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Structure and Properties of Silica Nanoclusters at High Temperatures



I V. Schweigert, K E. Lehtinen, Michael J. Carrier, Michael R. Zachariah


The properties of silica clusters at temperatures from 1500 to 2800 K are investigated using classical molecular dynamics simulations for particles containing up to 1152 atoms. We found that atoms in the cluster were arranged in a shell-like structure at low temperatures, and that the radial density profile peaked near the outer edge of the particle. Smaller clusters have much higher pressures, with the magnitudes corresponding quite well to those obtained from the Laplace-Young equation, when evaluated in a Self-consistent manner using our derived surface tension. Our computed surface tension did not show any significant size-dependent behavior in contrast to the decreasing surface tension observed for Lennard-Jones liquid clusters. Finally our computed diffusion coefficients in the liquid state are seen to be larger than bulk computed diffusivities. A discussion regarding the relevance of these computations on the growth of silica nanoparticles is presented.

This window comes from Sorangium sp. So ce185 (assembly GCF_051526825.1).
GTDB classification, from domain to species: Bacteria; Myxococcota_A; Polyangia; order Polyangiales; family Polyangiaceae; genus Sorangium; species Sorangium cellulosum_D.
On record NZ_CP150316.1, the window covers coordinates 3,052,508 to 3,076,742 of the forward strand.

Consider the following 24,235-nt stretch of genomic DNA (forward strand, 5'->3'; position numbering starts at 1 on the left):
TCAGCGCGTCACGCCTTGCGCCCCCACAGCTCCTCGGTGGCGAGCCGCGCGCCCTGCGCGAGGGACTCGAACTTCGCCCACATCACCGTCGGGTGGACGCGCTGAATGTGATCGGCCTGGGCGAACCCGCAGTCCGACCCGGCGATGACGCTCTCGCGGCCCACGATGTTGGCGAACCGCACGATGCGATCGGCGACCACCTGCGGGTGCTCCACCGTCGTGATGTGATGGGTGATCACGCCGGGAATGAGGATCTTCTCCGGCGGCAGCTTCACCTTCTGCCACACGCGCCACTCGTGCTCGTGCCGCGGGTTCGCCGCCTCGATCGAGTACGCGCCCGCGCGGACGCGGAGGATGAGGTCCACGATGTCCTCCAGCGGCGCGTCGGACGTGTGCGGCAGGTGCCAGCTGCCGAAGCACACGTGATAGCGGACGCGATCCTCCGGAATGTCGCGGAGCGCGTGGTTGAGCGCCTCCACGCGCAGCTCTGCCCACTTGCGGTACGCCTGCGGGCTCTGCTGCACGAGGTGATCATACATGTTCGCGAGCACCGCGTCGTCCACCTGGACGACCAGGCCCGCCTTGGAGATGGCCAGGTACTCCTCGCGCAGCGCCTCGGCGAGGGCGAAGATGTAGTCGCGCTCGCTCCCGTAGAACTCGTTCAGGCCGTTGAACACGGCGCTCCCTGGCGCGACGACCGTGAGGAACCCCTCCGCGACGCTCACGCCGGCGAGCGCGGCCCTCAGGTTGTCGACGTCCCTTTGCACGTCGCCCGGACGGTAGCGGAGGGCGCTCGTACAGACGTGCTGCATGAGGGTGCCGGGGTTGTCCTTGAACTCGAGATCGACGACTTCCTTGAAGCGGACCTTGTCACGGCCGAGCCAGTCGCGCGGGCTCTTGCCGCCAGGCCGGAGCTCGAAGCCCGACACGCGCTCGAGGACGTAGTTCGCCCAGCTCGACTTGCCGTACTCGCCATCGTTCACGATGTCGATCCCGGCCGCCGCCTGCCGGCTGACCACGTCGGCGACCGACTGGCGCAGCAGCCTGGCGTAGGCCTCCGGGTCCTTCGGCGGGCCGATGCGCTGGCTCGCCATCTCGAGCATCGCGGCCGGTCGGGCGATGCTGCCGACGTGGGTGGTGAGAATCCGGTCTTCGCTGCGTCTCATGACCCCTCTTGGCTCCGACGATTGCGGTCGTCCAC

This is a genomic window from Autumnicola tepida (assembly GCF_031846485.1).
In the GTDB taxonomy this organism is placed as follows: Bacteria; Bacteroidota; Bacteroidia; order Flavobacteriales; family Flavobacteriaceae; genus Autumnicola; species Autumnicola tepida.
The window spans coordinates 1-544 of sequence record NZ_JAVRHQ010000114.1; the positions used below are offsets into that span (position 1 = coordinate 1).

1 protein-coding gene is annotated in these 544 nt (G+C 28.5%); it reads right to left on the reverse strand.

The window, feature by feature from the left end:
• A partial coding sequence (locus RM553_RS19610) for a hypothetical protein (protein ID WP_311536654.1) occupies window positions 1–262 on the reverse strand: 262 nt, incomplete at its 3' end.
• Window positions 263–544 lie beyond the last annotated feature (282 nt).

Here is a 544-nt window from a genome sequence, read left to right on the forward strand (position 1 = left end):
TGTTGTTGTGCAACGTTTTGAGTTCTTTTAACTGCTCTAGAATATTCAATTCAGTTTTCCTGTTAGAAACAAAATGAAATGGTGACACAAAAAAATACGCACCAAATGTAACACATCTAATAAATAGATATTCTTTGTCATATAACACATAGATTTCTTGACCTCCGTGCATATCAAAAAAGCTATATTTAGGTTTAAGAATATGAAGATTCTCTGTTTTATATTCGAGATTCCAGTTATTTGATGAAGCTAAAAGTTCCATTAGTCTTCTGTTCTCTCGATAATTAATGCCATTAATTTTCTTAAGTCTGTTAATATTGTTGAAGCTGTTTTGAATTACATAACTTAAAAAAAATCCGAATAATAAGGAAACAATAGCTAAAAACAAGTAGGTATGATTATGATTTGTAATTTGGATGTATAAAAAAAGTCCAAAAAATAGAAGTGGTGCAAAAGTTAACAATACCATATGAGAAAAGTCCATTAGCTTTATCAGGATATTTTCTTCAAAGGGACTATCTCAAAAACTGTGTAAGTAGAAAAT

Physical Review B (Condensed Matter and Materials Physics)
No. 23


classical molecular dynamics, silica clusters


Schweigert, I. , Lehtinen, K. , Carrier, M. and Zachariah, M. (2002), Structure and Properties of Silica Nanoclusters at High Temperatures, Physical Review B (Condensed Matter and Materials Physics) (Accessed April 24, 2024)
Created May 31, 2002, Updated October 12, 2021